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In this set of three essays, originally presented as the 2005 Hamlyn Lectures, Conor Gearty considers whether human rights can survive the challenges of the war on terror, the revival of political religion, and the steady erosion of the world's natural resources. He also looks deeper than this to consider the fundamental question: How can we tell what human rights are?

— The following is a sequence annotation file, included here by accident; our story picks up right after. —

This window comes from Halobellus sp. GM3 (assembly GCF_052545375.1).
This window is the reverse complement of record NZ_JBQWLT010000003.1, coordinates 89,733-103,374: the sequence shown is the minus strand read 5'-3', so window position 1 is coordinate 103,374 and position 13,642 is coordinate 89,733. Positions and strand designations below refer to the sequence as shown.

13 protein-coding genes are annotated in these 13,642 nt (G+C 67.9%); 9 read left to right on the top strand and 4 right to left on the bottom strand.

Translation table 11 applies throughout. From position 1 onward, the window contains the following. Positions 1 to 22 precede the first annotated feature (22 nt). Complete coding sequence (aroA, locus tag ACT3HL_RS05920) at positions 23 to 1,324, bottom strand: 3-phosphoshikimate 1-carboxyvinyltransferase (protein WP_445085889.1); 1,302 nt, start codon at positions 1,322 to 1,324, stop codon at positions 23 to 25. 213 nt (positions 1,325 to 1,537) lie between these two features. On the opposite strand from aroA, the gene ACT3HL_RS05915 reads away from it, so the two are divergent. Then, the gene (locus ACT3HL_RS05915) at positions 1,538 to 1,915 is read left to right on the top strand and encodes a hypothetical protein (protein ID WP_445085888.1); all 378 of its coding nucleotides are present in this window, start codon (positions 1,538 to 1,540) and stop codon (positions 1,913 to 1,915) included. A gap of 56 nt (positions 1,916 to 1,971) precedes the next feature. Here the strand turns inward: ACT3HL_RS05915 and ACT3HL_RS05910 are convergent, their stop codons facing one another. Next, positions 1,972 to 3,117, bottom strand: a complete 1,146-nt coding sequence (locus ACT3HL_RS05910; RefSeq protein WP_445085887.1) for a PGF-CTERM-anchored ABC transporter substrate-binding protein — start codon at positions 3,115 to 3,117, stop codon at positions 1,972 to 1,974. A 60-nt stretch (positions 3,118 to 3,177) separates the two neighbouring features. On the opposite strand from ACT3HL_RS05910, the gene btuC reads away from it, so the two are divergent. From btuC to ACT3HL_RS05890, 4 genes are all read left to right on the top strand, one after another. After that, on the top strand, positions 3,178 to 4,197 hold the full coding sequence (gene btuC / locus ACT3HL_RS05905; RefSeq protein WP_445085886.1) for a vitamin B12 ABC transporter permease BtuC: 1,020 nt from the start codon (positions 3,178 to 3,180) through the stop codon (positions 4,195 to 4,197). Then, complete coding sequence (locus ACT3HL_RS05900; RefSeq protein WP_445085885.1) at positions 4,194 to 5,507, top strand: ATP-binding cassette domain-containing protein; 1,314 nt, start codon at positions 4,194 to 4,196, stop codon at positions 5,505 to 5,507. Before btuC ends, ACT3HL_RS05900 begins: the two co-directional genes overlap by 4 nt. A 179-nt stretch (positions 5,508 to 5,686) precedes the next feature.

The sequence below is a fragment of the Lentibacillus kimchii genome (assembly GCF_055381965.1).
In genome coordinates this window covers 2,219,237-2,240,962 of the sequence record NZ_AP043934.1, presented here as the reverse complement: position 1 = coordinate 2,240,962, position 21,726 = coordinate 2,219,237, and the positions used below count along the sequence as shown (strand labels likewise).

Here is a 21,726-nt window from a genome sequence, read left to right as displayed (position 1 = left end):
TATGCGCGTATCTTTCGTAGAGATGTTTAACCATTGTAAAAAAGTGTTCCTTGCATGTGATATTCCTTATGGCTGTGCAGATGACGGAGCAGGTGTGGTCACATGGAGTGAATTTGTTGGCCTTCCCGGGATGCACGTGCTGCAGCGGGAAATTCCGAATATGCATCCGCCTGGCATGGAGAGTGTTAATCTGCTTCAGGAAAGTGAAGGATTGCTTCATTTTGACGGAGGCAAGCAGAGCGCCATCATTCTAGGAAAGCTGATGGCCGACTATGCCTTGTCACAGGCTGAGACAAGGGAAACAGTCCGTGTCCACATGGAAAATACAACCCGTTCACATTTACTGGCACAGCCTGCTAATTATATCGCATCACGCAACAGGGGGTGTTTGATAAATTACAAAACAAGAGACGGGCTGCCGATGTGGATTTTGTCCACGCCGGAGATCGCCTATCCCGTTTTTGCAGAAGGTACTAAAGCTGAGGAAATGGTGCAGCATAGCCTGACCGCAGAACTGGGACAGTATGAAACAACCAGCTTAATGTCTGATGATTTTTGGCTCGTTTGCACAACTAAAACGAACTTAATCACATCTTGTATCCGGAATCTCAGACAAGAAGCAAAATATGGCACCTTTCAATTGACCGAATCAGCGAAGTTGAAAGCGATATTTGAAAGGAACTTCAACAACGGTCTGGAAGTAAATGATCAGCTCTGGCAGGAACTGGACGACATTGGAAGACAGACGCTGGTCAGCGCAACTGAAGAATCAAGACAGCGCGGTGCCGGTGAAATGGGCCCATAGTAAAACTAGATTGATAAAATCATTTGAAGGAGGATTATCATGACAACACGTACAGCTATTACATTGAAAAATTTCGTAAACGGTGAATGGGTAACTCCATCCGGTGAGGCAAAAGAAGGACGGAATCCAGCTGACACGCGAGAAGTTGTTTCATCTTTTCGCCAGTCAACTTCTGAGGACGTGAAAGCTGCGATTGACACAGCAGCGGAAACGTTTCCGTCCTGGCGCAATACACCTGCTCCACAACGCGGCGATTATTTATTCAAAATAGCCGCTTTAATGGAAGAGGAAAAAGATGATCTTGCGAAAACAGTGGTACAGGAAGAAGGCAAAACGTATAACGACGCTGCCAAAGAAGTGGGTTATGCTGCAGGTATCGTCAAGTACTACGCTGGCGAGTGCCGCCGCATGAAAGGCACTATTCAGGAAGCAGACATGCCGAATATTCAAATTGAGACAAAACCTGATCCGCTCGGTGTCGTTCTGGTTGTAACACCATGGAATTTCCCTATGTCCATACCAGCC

In his first essay, Gearty asks how the idea of human rights needs to be made to work in our age of relativism, uncertainty and anxiety. In the second, he assesses how the idea of human rights has coped with its incorporation in legal form in the UK Human Rights Act, arguing that the record is much better and more democratic than many human rights enthusiasts allow. In his final essay, Gearty confronts the challenges that may destroy the language of human rights for the generations that follow us.